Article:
As you settle into your classes and adjust to your workload, it’s never too early to start thinking about midterms. Here are some underrated study hacks you can try to help you ace your midterms.
Plan your study routine and get organized
When studying, try a few different methods to figure out what works for you. This will make it easier to manage exams later on and throughout your college journey. Here are some things to consider when you are making a routine and getting organized:
- Prepare your materials. Make sure to use more than just your notes. Review your textbook, handouts, practice materials and information shared through Canvas.
- Find your study spot. It’s important to have places where you can study and stay focused. Use the Study Spaces filter on the CU Boulder Campus Map to find quiet locations on campus. If you’re studying off campus, make sure your space is organized and free of distractions so you can focus.
- Organize your notes. Instead of just reading through your notes, try turning your lecture notes into an outline, chart or diagram. Not only does this help you with organization, but it also helps you gain clarity about what you know and what you may need to review.
- Set aside study time. Making time to study is one of the more difficult aspects of college. A basic rule of thumb is to try and study for two to three hours for each hour you are in class (so for a lecture that meets three hours a week, plan to study six to nine hours a week for that class).
Seek support and use resources
One of the best ways you can ensure you’ll do well in your exams is by using the resources and support available to you. The more you seek out help, the easier it will be to understand and apply the material you are learning.
- Attend office hours. This can give you the chance to ask any clarifying questions and review material with your professor for the exam. Check out how to maximize your professors office hours.
- Participate in or create study groups. Make sure to take part in study groups when given the opportunity. If you can, ask some of your classmates to join you for a study session.
- Be your own tutor. One way to know if you really know the content you are learning is to see how well you can explain it to other people. Try explaining the material to your friends, classmates or family members. If they get it, you’ve got it.
Actively engage with the content
Studying goes beyond reviewing your notes and quizzing yourself out loud. Focusing on how you can apply the content to practice problems can help you in your exams.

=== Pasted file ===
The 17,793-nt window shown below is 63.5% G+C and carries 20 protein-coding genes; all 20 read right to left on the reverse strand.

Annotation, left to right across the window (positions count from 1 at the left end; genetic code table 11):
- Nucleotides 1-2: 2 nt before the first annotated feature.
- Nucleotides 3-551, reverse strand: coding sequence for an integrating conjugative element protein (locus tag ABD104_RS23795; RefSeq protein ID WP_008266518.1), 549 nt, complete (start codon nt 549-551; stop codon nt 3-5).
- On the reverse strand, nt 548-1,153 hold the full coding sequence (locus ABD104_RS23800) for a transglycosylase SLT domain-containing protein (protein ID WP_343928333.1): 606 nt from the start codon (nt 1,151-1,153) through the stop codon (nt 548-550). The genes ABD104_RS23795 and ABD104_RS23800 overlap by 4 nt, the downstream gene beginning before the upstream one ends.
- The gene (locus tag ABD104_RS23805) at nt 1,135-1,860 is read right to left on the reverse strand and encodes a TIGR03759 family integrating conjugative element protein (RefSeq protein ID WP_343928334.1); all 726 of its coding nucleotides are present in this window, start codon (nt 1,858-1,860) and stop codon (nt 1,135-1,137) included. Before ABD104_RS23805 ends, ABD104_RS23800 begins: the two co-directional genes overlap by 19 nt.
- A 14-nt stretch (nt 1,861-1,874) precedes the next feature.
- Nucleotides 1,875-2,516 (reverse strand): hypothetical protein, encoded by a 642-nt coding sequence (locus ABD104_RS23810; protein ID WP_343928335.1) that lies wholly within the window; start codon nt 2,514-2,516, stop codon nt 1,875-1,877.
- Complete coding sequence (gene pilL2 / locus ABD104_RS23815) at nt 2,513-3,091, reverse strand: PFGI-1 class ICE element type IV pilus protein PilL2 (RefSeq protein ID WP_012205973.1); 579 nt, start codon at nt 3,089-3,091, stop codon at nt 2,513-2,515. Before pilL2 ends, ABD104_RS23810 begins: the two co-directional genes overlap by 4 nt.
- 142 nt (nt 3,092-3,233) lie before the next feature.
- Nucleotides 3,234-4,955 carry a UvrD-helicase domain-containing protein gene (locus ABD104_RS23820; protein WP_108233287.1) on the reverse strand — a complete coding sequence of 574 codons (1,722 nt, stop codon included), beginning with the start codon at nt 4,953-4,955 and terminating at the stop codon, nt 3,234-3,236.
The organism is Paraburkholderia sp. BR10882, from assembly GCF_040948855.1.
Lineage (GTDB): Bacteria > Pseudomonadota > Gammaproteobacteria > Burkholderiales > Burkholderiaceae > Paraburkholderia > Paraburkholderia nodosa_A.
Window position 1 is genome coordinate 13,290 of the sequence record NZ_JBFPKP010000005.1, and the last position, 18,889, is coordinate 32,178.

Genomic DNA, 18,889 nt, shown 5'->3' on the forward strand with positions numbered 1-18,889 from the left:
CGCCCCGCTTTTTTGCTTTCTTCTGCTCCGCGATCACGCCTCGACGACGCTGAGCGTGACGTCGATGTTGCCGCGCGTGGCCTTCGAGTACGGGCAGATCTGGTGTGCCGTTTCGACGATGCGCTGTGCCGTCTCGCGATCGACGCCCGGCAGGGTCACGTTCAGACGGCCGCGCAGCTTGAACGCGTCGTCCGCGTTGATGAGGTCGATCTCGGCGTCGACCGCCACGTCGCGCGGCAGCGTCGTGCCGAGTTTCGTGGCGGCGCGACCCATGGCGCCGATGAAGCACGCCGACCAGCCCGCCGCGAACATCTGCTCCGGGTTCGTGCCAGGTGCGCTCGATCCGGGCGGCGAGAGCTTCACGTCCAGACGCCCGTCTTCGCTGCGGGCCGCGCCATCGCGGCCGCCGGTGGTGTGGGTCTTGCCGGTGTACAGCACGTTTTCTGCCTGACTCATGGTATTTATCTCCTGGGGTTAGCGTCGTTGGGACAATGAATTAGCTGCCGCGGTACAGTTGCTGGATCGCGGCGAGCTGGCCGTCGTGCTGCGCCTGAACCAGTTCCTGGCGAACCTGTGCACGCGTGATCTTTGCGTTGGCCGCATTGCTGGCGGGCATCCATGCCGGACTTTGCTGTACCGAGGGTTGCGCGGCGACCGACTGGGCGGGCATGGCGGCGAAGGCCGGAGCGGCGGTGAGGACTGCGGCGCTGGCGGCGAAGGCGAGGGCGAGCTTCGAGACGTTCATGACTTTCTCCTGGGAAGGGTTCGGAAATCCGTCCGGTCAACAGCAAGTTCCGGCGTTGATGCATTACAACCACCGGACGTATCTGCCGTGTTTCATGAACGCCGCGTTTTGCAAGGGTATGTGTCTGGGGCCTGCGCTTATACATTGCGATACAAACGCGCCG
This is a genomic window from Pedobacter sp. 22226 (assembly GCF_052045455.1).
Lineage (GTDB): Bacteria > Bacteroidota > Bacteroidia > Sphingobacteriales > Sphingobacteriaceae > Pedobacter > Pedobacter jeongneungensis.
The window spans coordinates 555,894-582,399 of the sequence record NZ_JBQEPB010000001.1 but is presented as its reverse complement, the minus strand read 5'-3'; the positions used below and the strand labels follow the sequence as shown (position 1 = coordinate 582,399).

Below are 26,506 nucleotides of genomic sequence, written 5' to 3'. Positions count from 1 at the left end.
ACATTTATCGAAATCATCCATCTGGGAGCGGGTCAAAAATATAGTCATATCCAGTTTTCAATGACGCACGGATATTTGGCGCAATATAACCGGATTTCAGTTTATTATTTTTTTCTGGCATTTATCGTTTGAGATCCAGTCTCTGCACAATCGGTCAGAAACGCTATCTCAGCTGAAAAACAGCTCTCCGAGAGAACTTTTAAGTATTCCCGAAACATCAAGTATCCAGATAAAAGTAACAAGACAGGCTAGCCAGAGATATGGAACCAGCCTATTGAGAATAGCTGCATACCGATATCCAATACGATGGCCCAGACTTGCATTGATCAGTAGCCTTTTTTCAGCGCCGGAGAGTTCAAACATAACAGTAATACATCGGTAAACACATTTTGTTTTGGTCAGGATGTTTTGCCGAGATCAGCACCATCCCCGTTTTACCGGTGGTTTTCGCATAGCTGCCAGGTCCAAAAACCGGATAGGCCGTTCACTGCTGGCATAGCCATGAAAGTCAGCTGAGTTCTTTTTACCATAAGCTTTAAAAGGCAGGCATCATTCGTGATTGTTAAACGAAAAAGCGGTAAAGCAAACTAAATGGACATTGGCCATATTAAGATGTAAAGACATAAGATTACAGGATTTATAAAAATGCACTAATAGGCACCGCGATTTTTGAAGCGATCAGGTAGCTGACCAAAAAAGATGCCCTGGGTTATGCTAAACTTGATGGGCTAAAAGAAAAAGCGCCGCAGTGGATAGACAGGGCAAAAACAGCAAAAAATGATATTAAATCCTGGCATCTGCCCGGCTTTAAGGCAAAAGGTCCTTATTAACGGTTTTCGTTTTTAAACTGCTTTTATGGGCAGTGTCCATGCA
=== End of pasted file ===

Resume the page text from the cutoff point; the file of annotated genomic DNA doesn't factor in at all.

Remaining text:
Rather than just reviewing the course material with your notes or skimming the textbook, try to create examples or practice problems to test your knowledge. It can also help to think about concepts in a more critical way. For example, instead of just memorizing what the U.N. stands for, try to think about why it is important in the affairs of politics.
You can also try to connect concepts from various classes into themes. There may be more ways to understand content by studying it from a different point of view. You can be creative and let your learning experience flow.
Other factors to elevate your studying
The most important thing about building your study habits is to find what works for you. Here are some strategies to try:
- Interleaving: Rather than studying one subject for a large chunk of time, try switching between subjects in one window of time to allow your brain to form connections and understand the content more deeply.
- Study in testing conditions: Learning the content in a similar setting and with similar conditions to your testing environment can help you form associations between those conditions and the course content. It will also allow you to better adjust when taking the exam.
- Engage multiple senses: Try to engage in your coursework using multiple approaches: visually, listening, body movement and reading/writing. Having a variety of approaches deepens your learning and provides you with multiple perspectives related to the content.